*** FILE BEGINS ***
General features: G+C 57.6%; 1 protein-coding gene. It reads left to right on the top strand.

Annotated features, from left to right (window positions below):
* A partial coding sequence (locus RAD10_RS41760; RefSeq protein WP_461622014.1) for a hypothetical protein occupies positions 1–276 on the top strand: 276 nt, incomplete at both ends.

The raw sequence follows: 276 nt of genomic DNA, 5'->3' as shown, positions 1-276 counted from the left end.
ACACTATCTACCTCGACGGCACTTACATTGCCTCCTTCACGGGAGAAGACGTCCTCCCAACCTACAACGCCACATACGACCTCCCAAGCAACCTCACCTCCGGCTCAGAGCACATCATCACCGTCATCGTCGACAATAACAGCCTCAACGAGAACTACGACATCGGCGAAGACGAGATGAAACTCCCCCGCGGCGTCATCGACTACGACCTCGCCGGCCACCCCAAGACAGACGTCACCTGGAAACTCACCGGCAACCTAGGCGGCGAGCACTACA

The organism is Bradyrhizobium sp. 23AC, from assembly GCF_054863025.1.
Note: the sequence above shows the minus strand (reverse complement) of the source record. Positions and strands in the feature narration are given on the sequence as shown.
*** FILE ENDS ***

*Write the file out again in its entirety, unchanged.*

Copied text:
General features: G+C 57.6%; 1 protein-coding gene. It reads left to right on the top strand.

Annotated features, from left to right (window positions below):
* A partial coding sequence (locus RAD10_RS41760; RefSeq protein WP_461622014.1) for a hypothetical protein occupies positions 1–276 on the top strand: 276 nt, incomplete at both ends.

The raw sequence follows: 276 nt of genomic DNA, 5'->3' as shown, positions 1-276 counted from the left end.
ACACTATCTACCTCGACGGCACTTACATTGCCTCCTTCACGGGAGAAGACGTCCTCCCAACCTACAACGCCACATACGACCTCCCAAGCAACCTCACCTCCGGCTCAGAGCACATCATCACCGTCATCGTCGACAATAACAGCCTCAACGAGAACTACGACATCGGCGAAGACGAGATGAAACTCCCCCGCGGCGTCATCGACTACGACCTCGCCGGCCACCCCAAGACAGACGTCACCTGGAAACTCACCGGCAACCTAGGCGGCGAGCACTACA

The organism is Bradyrhizobium sp. 23AC, from assembly GCF_054863025.1.
Note: the sequence above shows the minus strand (reverse complement) of the source record. Positions and strands in the feature narration are given on the sequence as shown.